The final problem that I had with this book was the lack of critical insight. It will, for example, give the basic code for embedding a picture in Markdown but fail to point out that it cannot be sized or aligned - to do this, you need to insert actual HTML. It will point to a few different tools but not really discuss the pros and cons of using an online versus local editor, for example. When giving the code for inline links ([text](url)) versus reference links ([text][ref][ref]: url), I expected it to point out that the former was clearer and safer if likely to be combining Markdown text from different sources (especially if using numerical references) whereas the latter is better if the same URL is being referenced multiple times. There was nothing like this. As someone who has largely picked up Markdown on the fly, I had hoped to pick up some useful tricks and tips and things to watch out for. I did not.

In summary, this is a handy reference guide to Markdown with some links out to some useful tools that themselves use Markdown. At £7.64, however, this eBook is not worth the money. More informative guides are freely available just a quick Google search away. (The documentation of free Markdown editors like Mou (Mac OSX) and MarkdownPad (Windows) is a good place to start for the curious.)

Monday, 9 September 2013

Brilliant Barbara's Cat Rescue

Having said (a temporary) goodbye to the cats, we had to find a new home for most of our cat paraphanalia. This was partly because some items are not allowed to be imported into Australia and partly because the plan is to be reunited with the cats before all of our shipped possessions have necessarily turned up.

Happily, much of it proved useful to Barbara’s Cat Rescue, from whence our two cats Mia and Arthur originally came. Shortly afterwards, I came across the leaflet that she gave us when we first got them:

Barabara is pretty amazing. As far as I can tell, she has pretty much dedicated her retirement - and house! - to looking after rescue (and stray) kitties of all kinds. It was really nice to be able to give something back after all this time - and to be able to report how well Mia and Arthur were doing, four and a half years on.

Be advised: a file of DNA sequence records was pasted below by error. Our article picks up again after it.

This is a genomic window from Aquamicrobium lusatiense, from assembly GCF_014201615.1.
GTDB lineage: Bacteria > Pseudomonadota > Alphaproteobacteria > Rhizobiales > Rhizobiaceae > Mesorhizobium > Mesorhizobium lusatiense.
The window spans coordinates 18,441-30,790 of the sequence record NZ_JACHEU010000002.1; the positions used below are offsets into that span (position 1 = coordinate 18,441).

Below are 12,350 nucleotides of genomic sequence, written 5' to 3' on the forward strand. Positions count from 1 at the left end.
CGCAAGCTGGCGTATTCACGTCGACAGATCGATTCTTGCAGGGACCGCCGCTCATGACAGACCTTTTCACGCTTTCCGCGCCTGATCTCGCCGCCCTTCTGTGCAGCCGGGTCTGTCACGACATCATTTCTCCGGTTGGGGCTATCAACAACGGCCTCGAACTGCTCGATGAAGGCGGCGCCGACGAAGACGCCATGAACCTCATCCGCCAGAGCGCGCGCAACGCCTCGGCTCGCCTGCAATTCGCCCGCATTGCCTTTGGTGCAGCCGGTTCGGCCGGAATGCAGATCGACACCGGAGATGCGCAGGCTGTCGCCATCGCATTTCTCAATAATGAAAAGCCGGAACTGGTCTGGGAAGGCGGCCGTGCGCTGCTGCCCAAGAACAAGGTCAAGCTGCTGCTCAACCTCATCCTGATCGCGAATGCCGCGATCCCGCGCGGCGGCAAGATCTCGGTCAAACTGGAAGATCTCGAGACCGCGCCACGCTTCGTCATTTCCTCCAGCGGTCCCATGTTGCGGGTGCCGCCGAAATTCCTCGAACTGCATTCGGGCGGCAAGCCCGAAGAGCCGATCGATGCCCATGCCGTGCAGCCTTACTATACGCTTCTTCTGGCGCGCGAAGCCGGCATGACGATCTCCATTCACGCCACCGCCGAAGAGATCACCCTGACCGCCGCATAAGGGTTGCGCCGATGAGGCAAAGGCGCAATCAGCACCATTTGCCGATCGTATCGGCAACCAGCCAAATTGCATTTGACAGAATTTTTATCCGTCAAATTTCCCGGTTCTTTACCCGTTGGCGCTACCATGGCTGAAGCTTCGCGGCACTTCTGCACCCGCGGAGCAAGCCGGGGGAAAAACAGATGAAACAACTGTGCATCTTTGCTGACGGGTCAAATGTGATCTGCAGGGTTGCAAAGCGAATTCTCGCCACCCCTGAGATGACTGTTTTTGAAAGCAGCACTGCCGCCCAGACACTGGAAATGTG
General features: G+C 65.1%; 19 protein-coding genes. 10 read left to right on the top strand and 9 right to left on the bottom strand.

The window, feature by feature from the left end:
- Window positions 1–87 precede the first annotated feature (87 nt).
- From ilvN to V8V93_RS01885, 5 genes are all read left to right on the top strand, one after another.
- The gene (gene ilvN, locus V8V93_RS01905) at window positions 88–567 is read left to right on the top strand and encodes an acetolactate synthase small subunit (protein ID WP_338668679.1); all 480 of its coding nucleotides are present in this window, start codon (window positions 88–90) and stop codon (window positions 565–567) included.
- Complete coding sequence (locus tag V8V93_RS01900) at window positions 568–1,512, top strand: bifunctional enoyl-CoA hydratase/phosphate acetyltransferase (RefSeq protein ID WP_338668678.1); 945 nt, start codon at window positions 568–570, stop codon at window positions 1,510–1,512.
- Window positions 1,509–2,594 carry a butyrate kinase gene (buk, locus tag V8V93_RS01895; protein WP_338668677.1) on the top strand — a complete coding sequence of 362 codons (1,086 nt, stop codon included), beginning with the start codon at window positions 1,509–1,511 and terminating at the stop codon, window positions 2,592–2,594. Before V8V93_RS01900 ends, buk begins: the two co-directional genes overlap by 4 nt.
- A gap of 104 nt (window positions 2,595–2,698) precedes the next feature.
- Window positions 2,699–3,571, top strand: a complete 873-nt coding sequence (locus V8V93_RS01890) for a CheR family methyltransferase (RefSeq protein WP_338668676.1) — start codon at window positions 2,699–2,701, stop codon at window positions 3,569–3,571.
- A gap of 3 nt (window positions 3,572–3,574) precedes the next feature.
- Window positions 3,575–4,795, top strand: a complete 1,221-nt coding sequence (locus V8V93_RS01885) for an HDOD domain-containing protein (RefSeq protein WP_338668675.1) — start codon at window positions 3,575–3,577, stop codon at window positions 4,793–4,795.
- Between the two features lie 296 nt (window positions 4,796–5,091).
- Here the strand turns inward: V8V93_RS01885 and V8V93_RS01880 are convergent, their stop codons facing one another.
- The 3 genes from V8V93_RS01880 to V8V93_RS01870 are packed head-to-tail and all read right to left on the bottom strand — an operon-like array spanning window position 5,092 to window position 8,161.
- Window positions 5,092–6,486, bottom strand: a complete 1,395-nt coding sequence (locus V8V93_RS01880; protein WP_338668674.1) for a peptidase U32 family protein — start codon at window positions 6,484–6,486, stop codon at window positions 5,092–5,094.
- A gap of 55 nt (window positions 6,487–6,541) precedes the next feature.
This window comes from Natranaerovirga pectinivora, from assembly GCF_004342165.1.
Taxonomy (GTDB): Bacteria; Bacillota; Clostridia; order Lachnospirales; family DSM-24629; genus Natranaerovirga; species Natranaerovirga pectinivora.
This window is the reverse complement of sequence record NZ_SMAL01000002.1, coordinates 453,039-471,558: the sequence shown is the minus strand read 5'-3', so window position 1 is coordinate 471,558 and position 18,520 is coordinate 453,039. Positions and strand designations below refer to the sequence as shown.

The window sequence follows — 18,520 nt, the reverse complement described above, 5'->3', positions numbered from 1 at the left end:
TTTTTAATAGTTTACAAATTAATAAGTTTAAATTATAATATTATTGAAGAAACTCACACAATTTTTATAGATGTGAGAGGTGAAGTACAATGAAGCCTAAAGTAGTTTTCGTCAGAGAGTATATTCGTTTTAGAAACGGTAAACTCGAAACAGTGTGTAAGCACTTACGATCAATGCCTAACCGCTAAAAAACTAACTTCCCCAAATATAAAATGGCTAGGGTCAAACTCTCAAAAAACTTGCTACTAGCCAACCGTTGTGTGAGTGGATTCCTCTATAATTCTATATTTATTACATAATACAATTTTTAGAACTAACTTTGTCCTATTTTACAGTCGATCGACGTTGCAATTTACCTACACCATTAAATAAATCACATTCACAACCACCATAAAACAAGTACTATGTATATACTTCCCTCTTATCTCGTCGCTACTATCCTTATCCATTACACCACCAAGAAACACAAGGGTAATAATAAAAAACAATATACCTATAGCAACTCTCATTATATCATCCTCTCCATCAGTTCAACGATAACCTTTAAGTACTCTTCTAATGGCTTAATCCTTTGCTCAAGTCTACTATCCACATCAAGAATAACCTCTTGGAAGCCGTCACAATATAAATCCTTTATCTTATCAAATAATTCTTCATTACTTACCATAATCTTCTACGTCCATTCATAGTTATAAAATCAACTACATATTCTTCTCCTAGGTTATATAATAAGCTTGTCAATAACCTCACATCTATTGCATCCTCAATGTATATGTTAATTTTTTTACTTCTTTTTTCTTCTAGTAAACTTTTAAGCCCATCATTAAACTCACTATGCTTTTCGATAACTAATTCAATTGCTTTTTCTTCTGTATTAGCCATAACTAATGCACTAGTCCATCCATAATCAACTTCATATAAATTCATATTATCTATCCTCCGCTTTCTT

If you live in the Southampton area and are thinking of getting a cat, please think of Barbara’s Cat Rescue. Perhaps we lucked out by getting such sweet cats but we’re really glad that we adopted.

Sunday, 1 September 2013

The journey Down Under begins (for the cats, at least)

Yesterday hailed a major (and not entirely welcome) milestone in our preparations for the big move to Australia as we said a (thankfully temporary) goodbye to the cats. As we are moving out of our house next week but not actually moving to Australia until October, Mia and Arthur have gone on their holidays a bit early. We’re going to miss those little furballs!

Being cats, they have dropped hints in the past regarding possible modes of transport should a big move be on the cards…

In the end, though, we decided to get some professionals on the case and have arranged things through PetAir UK. We’ve been very pleased with the service so far and can heartily recommend them for anyone else thinking of making an overseas move with their furry friends. Their Facebook page is quite heartwarming (and reassuring) too. Run by vets and with a cattery near Heathrow, we know our kitties are in good hands.

Quarantine for cats moving from the UK to Australia is only a month, so we should hopefully be reunited in mid November. It’s going to be a long ten weeks, I think, but I suspect we might have one or two things to distract us in the meantime.